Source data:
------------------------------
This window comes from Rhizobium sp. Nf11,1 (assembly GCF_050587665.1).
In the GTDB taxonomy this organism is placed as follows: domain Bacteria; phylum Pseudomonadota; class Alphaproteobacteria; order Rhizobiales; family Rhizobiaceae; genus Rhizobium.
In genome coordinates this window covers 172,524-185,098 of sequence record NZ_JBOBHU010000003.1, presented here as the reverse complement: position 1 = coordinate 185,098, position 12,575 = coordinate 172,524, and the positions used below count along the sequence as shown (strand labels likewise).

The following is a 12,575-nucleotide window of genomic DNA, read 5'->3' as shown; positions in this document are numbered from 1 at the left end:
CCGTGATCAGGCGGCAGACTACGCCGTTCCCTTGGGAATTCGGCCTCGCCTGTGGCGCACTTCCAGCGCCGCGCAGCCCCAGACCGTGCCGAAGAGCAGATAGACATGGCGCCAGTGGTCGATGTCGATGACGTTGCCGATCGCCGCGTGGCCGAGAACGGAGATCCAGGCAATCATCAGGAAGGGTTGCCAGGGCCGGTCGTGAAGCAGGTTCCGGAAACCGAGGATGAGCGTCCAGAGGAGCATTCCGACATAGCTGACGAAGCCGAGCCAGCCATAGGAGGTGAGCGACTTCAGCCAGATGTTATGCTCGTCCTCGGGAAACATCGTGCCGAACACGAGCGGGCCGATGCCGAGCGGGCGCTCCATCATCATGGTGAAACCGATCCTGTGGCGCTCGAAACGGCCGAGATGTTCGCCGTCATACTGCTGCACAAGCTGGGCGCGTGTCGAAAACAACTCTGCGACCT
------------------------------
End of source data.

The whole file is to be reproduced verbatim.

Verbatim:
This window comes from Rhizobium sp. Nf11,1 (assembly GCF_050587665.1).
In the GTDB taxonomy this organism is placed as follows: domain Bacteria; phylum Pseudomonadota; class Alphaproteobacteria; order Rhizobiales; family Rhizobiaceae; genus Rhizobium.
In genome coordinates this window covers 172,524-185,098 of sequence record NZ_JBOBHU010000003.1, presented here as the reverse complement: position 1 = coordinate 185,098, position 12,575 = coordinate 172,524, and the positions used below count along the sequence as shown (strand labels likewise).

The following is a 12,575-nucleotide window of genomic DNA, read 5'->3' as shown; positions in this document are numbered from 1 at the left end:
CCGTGATCAGGCGGCAGACTACGCCGTTCCCTTGGGAATTCGGCCTCGCCTGTGGCGCACTTCCAGCGCCGCGCAGCCCCAGACCGTGCCGAAGAGCAGATAGACATGGCGCCAGTGGTCGATGTCGATGACGTTGCCGATCGCCGCGTGGCCGAGAACGGAGATCCAGGCAATCATCAGGAAGGGTTGCCAGGGCCGGTCGTGAAGCAGGTTCCGGAAACCGAGGATGAGCGTCCAGAGGAGCATTCCGACATAGCTGACGAAGCCGAGCCAGCCATAGGAGGTGAGCGACTTCAGCCAGATGTTATGCTCGTCCTCGGGAAACATCGTGCCGAACACGAGCGGGCCGATGCCGAGCGGGCGCTCCATCATCATGGTGAAACCGATCCTGTGGCGCTCGAAACGGCCGAGATGTTCGCCGTCATACTGCTGCACAAGCTGGGCGCGTGTCGAAAACAACTCTGCGACCT